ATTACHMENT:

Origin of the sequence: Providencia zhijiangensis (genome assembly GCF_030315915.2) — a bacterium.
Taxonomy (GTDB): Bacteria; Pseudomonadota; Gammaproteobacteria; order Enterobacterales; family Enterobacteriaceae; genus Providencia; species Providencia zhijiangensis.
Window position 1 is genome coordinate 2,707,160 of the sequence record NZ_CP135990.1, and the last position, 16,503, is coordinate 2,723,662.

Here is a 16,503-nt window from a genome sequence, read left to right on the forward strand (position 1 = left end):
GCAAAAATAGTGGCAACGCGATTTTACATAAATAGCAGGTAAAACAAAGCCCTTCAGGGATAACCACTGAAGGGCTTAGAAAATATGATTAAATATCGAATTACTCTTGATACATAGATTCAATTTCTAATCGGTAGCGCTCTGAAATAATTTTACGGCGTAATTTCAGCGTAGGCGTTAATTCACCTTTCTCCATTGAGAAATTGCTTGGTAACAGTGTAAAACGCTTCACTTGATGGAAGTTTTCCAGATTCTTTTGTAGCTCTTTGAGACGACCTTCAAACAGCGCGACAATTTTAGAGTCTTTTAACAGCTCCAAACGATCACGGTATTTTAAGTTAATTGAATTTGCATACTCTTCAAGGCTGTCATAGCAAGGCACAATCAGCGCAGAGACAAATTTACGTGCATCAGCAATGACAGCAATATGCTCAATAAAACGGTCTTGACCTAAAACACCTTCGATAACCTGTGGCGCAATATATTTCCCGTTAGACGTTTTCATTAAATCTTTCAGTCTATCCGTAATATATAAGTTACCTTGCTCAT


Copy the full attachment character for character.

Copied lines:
Origin of the sequence: Providencia zhijiangensis (genome assembly GCF_030315915.2) — a bacterium.
Taxonomy (GTDB): Bacteria; Pseudomonadota; Gammaproteobacteria; order Enterobacterales; family Enterobacteriaceae; genus Providencia; species Providencia zhijiangensis.
Window position 1 is genome coordinate 2,707,160 of the sequence record NZ_CP135990.1, and the last position, 16,503, is coordinate 2,723,662.

Here is a 16,503-nt window from a genome sequence, read left to right on the forward strand (position 1 = left end):
GCAAAAATAGTGGCAACGCGATTTTACATAAATAGCAGGTAAAACAAAGCCCTTCAGGGATAACCACTGAAGGGCTTAGAAAATATGATTAAATATCGAATTACTCTTGATACATAGATTCAATTTCTAATCGGTAGCGCTCTGAAATAATTTTACGGCGTAATTTCAGCGTAGGCGTTAATTCACCTTTCTCCATTGAGAAATTGCTTGGTAACAGTGTAAAACGCTTCACTTGATGGAAGTTTTCCAGATTCTTTTGTAGCTCTTTGAGACGACCTTCAAACAGCGCGACAATTTTAGAGTCTTTTAACAGCTCCAAACGATCACGGTATTTTAAGTTAATTGAATTTGCATACTCTTCAAGGCTGTCATAGCAAGGCACAATCAGCGCAGAGACAAATTTACGTGCATCAGCAATGACAGCAATATGCTCAATAAAACGGTCTTGACCTAAAACACCTTCGATAACCTGTGGCGCAATATATTTCCCGTTAGACGTTTTCATTAAATCTTTCAGTCTATCCGTAATATATAAGTTACCTTGCTCAT